Free Speech & Election Law Practice Group Podcast
“There is no right more basic in our democracy than the right to participate in electing our political leaders,” said the U.S. Supreme Court in striking down the federal biennial limit on contributions to non-candidate committees. In his new book, Outsider Inside the Supreme Court: A Decisive First Amendment Battle, plaintiff Shaun McCutcheon explains how he sought to achieve positive change in the political process in bringing his lawsuit. On our Teleforum, Mr. McCutcheon described his road to the nation's highest court, and his quest to bring needed change to Washington by giving more candidates an opportunity to compete in the political arena and offer expanded ideas in the public marketplace.
Free Speech & Election Law Practice Group Podcast
- Shaun McCutcheon, owner and Chief Executive Officer, Coalmont Electrical Development Company and Author, Outsider Inside the Supreme Court: A Decisive First Amendment Battle
Stating that “There is no right more basic in our democracy than the right to participate in electing our political leaders,” on April 2, 2014, the U.S. Supreme Court struck down the federal biennial limit on contributions to non-candidate committees. News coverage of the decision explains that it effects only a small handful of donors, but characterizes it as important nevertheless. How sweeping is the decision, and how important might it prove to be in coming elections? Is the Court now positioned to continue to favor the First Amendment over the Bipartisan Campaign Reform Act?
- Prof. Bradley A. Smith, 2013-14 Judge John T. Copenhaver Visiting Endowed Chair of Law, West Virginia University College of Law and Josiah H. Blackmore II/Shirley M. Nault Designated Professor of Law, Capital University Law School and former Chairman, Federal Election Commission
[Listen now!]?? SCOTUScast 4-7-14 featuring Derek Muller
Derek Muller April 07, 2014
On April 2, 2014, the Supreme Court issued its decision in McCutcheon v. Federal Election Commission. This case involves constitutional challenges to federal election laws that limit, over the course of a two-year election cycle, the total amount a person may contribute to so-called “non-candidate committees,” such as political parties and political action committees. Petitioner McCutcheon contends that these limits are based on no “constitutionally cognizable interest” and therefore violate the First Amendment on their face, or alternatively, as applied to contributions to national party committees. In addition, McCutcheon contends, the limits are numerically so low as to be constitutionally invalid on that basis as well, both on their face and as applied. Finally, McCutcheon argues that federally imposed limits on contributions to candidate committees likewise violate the First Amendment for lack of a “constitutionally cognizable interest.”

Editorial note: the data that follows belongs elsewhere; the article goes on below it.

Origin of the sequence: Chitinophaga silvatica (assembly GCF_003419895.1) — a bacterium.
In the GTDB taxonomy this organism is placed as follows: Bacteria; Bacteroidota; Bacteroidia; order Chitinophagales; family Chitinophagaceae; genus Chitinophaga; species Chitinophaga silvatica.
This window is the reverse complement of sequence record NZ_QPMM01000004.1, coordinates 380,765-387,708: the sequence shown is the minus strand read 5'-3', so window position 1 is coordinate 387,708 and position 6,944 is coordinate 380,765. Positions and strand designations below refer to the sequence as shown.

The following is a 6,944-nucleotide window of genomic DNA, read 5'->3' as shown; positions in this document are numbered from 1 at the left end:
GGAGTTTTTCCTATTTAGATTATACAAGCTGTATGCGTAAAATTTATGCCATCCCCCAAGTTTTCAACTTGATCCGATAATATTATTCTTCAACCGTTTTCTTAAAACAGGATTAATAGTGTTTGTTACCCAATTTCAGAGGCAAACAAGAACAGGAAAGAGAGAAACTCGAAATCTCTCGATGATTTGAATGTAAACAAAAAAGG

In an opinion delivered by Chief Justice Roberts, the Court held by a vote of 5-4 that the aggregate limits violate the First Amendment, as they do little to prevent quid pro quo corruption or the appearance thereof, yet seriously restrict participation in the democratic process. Justices Scalia, Kennedy, and Alito joined the Chief’s opinion. Justice Thomas wrote an opinion concurring in the judgment. Justice Breyer wrote a dissenting opinion, joined by Justices Ginsburg, Kagan, and Sotomayor. The decision of the United States District Court for the District of Columbia was reversed and remanded.
To discuss the case, we have Derek Muller, an Associate Professor of Law at the Pepperdine University School of Law. Administrative Law & Regulation Practice Group Podcast
In his new book, Extortion: How Politicians Extract Your Money, Buy Votes, and Line Their Own Pockets, Peter Schweizer lays out facts about the corruption and extortion in every level of government, on both sides of the aisle. Mr. Schweizer appeared on 60 Minutes to discuss several of the issues covered in the book, and elaborated further for a Teleforum audience. The Hon. Eileen O'Connor joined him to offer her comments.
- Mr. Peter Schweizer, William J. Casey Research Fellow, Hoover Institution, Stanford Univesity
- Hon. Eileen O'Connor, Partner, Pillsbury Winthrop Shaw Pittman LLP
- Moderator: Dean A. Reuter, Vice President and Director of Practice Groups, The Federalist Society
Bailey v. Maine Commission on Governmental Ethics: Another Step Toward the End of Political Privacy Engage Volume 14, Issue 2 July 2013
Stephen R. Klein October 31, 2013
Part I of this article discusses the disclosure regime upheld in Citizens United and gives a brief overview of how lower courts have recently expanded the Supreme Court’s reasoning, applying blanket approval to any “disclosure” regime. Part II analyzes the Bailey ruling, and shows that it may go to such lengths as to impose campaign finance disclosure upon any political speech. Finally, Part III offers a way back, with a call to restore the exacting scrutiny standard, limit the government’s “informational interest” and, at the very least, raise the financial thresholds for campaign finance law. Ultimately, any efforts at protecting political speech must begin with understanding that despite the weight of Citizens United, there are still myriad problems with federal and state campaign finance regimes....[Read More!]